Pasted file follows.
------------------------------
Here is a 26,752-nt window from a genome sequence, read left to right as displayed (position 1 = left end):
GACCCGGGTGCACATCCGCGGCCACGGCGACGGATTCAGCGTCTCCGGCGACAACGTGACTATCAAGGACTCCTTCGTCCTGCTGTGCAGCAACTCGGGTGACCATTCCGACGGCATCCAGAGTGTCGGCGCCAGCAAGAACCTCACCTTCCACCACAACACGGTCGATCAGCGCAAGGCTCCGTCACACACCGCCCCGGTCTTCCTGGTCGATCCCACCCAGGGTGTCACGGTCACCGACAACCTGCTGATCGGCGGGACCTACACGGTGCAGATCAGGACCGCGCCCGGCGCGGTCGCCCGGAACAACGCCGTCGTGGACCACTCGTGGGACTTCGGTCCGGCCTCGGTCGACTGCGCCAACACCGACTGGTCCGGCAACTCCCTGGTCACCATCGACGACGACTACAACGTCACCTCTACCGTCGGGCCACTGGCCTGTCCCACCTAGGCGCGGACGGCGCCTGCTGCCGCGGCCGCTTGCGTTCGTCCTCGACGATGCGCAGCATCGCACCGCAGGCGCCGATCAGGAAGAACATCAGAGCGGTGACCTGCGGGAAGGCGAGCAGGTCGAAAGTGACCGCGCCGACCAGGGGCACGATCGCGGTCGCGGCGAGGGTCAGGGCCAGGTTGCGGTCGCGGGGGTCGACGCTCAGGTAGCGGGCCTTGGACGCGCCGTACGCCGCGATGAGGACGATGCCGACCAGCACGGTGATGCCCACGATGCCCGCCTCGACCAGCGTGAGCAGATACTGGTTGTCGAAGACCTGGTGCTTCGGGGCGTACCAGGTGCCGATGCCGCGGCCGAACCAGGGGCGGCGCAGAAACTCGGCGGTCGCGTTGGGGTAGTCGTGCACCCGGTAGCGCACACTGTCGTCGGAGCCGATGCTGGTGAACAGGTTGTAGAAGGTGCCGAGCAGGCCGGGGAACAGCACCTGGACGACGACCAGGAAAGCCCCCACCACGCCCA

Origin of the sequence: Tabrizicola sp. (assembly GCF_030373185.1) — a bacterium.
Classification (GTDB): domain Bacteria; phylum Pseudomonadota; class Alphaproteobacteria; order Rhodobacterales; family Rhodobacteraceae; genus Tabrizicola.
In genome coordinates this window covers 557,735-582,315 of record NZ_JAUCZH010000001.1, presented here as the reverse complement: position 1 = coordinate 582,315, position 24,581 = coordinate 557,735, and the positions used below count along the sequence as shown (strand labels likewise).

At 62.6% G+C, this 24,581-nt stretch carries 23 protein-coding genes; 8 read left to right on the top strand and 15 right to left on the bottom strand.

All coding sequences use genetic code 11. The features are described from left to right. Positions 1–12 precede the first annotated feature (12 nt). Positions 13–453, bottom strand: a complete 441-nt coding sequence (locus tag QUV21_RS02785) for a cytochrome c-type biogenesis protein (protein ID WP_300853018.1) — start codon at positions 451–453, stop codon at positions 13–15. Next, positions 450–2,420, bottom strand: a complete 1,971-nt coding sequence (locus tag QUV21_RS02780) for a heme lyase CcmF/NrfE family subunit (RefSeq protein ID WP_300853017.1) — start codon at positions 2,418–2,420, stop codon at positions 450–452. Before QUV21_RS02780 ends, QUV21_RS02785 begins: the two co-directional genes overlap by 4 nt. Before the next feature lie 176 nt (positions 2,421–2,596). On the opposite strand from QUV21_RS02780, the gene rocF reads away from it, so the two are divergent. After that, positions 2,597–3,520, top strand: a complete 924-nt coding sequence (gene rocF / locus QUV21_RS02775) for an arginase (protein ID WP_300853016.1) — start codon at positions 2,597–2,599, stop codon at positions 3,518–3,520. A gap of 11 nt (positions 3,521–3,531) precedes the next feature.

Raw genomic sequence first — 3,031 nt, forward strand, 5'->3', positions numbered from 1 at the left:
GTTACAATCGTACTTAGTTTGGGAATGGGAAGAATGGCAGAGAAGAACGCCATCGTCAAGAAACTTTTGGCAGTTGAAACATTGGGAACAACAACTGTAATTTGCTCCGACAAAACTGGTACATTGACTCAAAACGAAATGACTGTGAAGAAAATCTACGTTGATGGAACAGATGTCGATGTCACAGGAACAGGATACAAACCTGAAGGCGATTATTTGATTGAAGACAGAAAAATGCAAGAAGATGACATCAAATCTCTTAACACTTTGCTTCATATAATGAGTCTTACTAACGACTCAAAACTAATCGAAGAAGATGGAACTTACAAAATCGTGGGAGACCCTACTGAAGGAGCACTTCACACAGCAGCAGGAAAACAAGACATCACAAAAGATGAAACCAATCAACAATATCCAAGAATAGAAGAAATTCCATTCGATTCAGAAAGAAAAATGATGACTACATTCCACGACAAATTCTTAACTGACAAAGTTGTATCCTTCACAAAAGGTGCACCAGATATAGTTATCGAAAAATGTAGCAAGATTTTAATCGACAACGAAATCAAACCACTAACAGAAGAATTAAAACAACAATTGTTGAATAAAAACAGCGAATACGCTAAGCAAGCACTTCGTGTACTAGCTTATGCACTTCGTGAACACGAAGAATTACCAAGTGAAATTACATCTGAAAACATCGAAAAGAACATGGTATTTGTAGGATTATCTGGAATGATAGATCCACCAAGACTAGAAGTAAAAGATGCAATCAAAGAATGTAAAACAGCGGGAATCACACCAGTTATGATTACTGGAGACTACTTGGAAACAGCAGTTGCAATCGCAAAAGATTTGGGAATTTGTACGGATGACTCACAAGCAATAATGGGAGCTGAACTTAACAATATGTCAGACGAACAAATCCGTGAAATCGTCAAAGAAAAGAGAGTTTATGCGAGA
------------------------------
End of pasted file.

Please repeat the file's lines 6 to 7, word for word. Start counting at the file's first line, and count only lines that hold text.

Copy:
At 62.6% G+C, this 24,581-nt stretch carries 23 protein-coding genes; 8 read left to right on the top strand and 15 right to left on the bottom strand.

All coding sequences use genetic code 11. The features are described from left to right. Positions 1–12 precede the first annotated feature (12 nt). Positions 13–453, bottom strand: a complete 441-nt coding sequence (locus tag QUV21_RS02785) for a cytochrome c-type biogenesis protein (protein ID WP_300853018.1) — start codon at positions 451–453, stop codon at positions 13–15. Next, positions 450–2,420, bottom strand: a complete 1,971-nt coding sequence (locus tag QUV21_RS02780) for a heme lyase CcmF/NrfE family subunit (RefSeq protein ID WP_300853017.1) — start codon at positions 2,418–2,420, stop codon at positions 450–452. Before QUV21_RS02780 ends, QUV21_RS02785 begins: the two co-directional genes overlap by 4 nt. Before the next feature lie 176 nt (positions 2,421–2,596). On the opposite strand from QUV21_RS02780, the gene rocF reads away from it, so the two are divergent. After that, positions 2,597–3,520, top strand: a complete 924-nt coding sequence (gene rocF / locus QUV21_RS02775) for an arginase (protein ID WP_300853016.1) — start codon at positions 2,597–2,599, stop codon at positions 3,518–3,520. A gap of 11 nt (positions 3,521–3,531) precedes the next feature.